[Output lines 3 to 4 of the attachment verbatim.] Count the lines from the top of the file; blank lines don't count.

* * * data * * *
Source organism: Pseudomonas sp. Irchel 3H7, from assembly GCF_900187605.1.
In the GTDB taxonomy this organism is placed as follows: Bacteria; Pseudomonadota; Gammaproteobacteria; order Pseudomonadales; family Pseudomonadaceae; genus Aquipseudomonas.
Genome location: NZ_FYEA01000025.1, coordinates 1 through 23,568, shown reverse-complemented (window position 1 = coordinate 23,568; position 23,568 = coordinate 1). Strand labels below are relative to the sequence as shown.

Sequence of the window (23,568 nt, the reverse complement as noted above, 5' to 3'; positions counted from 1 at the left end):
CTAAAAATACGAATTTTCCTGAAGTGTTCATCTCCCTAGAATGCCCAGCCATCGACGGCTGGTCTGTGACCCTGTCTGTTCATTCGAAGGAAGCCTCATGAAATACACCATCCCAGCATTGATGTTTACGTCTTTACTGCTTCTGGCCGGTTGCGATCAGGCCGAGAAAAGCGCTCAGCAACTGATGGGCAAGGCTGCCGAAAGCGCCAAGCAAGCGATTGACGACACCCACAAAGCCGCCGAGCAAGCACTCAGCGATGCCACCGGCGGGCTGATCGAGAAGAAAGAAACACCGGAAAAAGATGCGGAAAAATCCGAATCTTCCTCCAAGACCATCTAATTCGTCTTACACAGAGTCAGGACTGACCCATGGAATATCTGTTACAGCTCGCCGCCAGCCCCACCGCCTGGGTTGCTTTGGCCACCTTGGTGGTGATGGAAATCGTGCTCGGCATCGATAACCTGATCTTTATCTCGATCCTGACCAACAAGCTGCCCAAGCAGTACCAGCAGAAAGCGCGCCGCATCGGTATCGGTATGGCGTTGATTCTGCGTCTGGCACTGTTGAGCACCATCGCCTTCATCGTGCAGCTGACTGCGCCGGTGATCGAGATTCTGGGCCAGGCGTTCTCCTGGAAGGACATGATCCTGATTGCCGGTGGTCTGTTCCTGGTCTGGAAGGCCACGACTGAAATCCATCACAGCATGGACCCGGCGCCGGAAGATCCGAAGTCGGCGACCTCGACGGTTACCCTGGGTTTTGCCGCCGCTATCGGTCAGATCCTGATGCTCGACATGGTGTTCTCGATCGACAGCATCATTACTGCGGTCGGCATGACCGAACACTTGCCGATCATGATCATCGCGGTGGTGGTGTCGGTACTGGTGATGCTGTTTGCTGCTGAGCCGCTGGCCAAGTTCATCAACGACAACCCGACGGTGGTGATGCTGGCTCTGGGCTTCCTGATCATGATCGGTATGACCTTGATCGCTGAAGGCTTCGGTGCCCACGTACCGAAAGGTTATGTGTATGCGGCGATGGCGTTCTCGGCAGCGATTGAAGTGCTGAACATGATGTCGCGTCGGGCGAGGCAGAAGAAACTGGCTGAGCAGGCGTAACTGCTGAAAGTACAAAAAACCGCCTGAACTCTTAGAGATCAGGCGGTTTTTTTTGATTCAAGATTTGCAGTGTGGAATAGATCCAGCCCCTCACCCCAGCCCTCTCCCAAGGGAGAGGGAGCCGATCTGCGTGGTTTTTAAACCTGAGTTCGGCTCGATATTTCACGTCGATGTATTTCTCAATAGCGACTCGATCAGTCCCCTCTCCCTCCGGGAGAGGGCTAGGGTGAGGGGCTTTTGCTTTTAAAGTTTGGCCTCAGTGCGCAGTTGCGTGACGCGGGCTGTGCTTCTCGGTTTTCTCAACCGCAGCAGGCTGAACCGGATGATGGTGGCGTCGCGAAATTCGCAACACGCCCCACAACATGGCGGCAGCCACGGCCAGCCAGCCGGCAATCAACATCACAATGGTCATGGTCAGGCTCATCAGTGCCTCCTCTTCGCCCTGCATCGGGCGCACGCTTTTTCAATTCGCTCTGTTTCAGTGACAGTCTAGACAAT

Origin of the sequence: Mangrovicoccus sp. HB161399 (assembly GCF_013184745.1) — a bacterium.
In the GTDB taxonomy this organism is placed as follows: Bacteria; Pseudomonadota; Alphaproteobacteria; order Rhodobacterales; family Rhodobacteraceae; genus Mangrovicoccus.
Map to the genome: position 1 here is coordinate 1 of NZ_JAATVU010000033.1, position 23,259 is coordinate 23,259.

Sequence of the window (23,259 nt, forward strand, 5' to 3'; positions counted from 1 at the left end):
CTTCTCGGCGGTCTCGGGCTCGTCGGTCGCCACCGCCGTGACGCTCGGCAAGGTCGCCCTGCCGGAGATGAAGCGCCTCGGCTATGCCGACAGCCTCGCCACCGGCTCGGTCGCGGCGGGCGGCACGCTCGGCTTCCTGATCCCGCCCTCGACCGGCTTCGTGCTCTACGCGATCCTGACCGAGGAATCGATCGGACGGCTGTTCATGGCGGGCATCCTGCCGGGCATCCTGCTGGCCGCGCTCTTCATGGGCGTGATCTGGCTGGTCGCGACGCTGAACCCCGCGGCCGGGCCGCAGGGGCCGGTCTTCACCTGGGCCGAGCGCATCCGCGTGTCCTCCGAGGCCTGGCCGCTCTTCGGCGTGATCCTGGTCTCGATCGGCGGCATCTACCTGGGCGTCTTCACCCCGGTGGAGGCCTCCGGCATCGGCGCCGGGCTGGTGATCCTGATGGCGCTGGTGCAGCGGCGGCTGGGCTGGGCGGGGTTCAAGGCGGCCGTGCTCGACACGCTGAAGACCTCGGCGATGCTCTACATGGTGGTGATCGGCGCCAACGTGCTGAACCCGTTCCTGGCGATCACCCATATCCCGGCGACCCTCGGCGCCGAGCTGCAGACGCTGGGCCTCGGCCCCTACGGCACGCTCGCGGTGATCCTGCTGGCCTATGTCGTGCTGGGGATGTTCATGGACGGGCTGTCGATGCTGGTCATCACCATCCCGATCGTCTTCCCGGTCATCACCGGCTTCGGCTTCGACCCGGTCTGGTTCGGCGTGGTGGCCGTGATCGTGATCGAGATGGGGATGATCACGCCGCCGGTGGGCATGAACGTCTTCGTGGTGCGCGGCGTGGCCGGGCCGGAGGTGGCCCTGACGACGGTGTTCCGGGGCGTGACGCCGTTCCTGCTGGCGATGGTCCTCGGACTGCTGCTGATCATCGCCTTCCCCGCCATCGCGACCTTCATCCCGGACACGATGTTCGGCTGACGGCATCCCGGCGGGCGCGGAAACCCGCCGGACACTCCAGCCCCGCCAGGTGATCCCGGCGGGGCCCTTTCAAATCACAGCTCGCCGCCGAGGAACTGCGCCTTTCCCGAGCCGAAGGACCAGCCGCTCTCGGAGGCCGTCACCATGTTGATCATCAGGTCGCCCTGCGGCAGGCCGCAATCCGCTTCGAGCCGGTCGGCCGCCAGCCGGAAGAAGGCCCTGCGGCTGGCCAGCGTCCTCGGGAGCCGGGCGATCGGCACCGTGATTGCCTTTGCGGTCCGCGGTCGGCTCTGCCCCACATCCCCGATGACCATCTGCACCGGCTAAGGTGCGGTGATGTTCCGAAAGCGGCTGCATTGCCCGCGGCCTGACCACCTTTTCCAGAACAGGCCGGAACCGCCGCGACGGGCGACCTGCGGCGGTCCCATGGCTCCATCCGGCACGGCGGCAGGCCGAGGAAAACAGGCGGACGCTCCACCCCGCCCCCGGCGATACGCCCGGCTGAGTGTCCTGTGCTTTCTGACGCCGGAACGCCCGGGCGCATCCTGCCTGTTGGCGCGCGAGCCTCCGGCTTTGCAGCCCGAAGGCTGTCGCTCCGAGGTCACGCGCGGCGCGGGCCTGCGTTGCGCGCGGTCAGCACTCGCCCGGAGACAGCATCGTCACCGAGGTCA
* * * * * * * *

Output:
Genome location: NZ_FYEA01000025.1, coordinates 1 through 23,568, shown reverse-complemented (window position 1 = coordinate 23,568; position 23,568 = coordinate 1). Strand labels below are relative to the sequence as shown.

Sequence of the window (23,568 nt, the reverse complement as noted above, 5' to 3'; positions counted from 1 at the left end):